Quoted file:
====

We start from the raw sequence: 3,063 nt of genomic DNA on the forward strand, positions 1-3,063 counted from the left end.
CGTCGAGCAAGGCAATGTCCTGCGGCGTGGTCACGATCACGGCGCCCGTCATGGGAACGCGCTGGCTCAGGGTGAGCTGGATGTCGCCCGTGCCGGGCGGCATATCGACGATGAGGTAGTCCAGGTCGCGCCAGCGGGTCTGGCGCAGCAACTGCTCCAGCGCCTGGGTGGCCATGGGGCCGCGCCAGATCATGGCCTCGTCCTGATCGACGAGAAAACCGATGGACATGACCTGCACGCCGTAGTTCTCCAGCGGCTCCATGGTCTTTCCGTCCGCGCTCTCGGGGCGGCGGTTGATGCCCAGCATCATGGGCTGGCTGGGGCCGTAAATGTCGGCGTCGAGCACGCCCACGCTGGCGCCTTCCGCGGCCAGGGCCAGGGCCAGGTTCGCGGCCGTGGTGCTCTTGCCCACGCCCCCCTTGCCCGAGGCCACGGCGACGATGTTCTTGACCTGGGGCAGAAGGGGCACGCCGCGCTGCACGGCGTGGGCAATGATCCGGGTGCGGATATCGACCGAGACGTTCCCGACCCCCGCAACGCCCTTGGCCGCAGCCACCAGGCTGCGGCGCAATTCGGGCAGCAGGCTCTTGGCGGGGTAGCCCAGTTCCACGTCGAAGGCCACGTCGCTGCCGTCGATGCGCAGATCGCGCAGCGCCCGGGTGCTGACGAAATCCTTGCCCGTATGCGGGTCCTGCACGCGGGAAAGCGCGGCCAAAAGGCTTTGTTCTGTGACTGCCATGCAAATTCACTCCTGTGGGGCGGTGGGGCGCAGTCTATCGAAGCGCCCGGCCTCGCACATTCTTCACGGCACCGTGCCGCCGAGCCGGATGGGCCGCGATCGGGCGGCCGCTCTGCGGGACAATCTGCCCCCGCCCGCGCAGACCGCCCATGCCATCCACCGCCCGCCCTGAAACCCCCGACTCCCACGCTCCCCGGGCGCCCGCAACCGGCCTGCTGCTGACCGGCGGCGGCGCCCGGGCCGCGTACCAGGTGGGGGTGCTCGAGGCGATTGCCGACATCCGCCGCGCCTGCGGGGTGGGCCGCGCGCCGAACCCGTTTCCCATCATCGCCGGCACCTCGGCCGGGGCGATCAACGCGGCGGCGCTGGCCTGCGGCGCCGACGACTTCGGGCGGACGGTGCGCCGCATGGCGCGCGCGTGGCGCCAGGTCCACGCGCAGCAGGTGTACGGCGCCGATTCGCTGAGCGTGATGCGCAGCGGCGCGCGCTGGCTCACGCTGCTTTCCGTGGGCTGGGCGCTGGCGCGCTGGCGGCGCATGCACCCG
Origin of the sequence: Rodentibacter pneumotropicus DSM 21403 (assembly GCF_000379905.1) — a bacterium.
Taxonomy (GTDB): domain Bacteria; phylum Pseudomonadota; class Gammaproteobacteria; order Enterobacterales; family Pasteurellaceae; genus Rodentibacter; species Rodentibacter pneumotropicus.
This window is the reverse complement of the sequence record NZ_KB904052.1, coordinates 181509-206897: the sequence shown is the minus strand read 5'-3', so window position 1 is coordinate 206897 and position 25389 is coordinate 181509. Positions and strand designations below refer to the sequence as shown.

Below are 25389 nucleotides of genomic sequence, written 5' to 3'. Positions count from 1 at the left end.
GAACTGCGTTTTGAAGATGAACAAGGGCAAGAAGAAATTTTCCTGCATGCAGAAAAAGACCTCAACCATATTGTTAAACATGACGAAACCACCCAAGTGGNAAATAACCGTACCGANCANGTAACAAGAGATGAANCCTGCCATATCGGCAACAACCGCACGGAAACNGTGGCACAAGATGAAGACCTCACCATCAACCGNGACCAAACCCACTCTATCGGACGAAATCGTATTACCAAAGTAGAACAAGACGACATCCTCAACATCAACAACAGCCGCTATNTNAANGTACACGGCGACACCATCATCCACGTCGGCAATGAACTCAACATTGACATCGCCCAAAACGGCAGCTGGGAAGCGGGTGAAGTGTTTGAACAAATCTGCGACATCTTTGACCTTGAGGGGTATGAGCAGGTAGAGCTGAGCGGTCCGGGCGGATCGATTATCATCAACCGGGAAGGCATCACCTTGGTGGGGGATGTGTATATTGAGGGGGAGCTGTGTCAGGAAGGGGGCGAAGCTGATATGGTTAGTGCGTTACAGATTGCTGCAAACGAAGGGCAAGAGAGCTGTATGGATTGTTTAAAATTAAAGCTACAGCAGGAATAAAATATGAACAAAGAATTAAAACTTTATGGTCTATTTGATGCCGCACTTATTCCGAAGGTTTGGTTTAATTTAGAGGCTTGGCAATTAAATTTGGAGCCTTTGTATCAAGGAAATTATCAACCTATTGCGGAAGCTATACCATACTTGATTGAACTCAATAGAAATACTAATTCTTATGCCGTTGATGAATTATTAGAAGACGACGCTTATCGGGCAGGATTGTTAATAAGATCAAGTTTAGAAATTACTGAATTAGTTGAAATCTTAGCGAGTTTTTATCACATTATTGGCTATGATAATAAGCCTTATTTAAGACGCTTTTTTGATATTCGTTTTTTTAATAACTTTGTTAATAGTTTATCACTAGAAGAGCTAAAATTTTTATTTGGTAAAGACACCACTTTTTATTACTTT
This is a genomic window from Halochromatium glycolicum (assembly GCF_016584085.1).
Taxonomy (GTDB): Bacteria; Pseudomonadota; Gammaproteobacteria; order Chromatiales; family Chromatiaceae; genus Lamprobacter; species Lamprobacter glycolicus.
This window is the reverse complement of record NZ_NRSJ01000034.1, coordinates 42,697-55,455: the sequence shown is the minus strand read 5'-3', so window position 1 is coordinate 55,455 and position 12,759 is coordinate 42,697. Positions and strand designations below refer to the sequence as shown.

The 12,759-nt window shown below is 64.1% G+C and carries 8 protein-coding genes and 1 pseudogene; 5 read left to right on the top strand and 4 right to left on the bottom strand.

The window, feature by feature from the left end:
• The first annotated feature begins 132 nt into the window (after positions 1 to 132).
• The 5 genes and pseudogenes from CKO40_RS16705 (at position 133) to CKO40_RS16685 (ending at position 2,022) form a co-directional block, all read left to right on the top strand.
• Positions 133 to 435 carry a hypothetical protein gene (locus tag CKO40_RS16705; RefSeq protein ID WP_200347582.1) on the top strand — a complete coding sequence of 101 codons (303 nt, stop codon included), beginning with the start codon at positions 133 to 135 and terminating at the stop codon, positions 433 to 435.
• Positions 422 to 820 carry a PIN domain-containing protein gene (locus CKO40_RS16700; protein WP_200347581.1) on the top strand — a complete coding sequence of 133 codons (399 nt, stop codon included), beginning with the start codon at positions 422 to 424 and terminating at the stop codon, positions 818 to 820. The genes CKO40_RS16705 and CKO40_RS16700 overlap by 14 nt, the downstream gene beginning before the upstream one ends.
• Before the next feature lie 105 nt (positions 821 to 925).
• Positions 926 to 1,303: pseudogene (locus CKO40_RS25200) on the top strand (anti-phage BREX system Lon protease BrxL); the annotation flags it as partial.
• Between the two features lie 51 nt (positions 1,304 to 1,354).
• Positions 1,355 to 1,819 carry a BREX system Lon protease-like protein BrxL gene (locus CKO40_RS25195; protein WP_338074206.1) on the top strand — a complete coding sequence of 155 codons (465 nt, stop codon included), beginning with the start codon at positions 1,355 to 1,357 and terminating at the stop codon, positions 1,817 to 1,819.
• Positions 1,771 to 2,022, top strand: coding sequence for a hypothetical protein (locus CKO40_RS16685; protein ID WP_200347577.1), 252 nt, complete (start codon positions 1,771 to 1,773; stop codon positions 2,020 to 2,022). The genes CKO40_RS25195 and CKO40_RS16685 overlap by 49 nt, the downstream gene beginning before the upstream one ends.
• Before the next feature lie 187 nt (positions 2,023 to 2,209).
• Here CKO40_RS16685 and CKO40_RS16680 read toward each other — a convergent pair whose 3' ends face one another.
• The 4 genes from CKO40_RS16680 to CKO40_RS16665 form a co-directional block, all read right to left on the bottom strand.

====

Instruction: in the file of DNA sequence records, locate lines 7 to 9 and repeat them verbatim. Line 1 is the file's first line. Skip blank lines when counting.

GAACTGCGTTTTGAAGATGAACAAGGGCAAGAAGAAATTTTCCTGCATGCAGAAAAAGACCTCAACCATATTGTTAAACATGACGAAACCACCCAAGTGGNAAATAACCGTACCGANCANGTAACAAGAGATGAANCCTGCCATATCGGCAACAACCGCACGGAAACNGTGGCACAAGATGAAGACCTCACCATCAACCGNGACCAAACCCACTCTATCGGACGAAATCGTATTACCAAAGTAGAACAAGACGACATCCTCAACATCAACAACAGCCGCTATNTNAANGTACACGGCGACACCATCATCCACGTCGGCAATGAACTCAACATTGACATCGCCCAAAACGGCAGCTGGGAAGCGGGTGAAGTGTTTGAACAAATCTGCGACATCTTTGACCTTGAGGGGTATGAGCAGGTAGAGCTGAGCGGTCCGGGCGGATCGATTATCATCAACCGGGAAGGCATCACCTTGGTGGGGGATGTGTATATTGAGGGGGAGCTGTGTCAGGAAGGGGGCGAAGCTGATATGGTTAGTGCGTTACAGATTGCTGCAAACGAAGGGCAAGAGAGCTGTATGGATTGTTTAAAATTAAAGCTACAGCAGGAATAAAATATGAACAAAGAATTAAAACTTTATGGTCTATTTGATGCCGCACTTATTCCGAAGGTTTGGTTTAATTTAGAGGCTTGGCAATTAAATTTGGAGCCTTTGTATCAAGGAAATTATCAACCTATTGCGGAAGCTATACCATACTTGATTGAACTCAATAGAAATACTAATTCTTATGCCGTTGATGAATTATTAGAAGACGACGCTTATCGGGCAGGATTGTTAATAAGATCAAGTTTAGAAATTACTGAATTAGTTGAAATCTTAGCGAGTTTTTATCACATTATTGGCTATGATAATAAGCCTTATTTAAGACGCTTTTTTGATATTCGTTTTTTTAATAACTTTGTTAATAGTTTATCACTAGAAGAGCTAAAATTTTTATTTGGTAAAGACACCACTTTTTATTACTTT
This is a genomic window from Halochromatium glycolicum (assembly GCF_016584085.1).
Taxonomy (GTDB): Bacteria; Pseudomonadota; Gammaproteobacteria; order Chromatiales; family Chromatiaceae; genus Lamprobacter; species Lamprobacter glycolicus.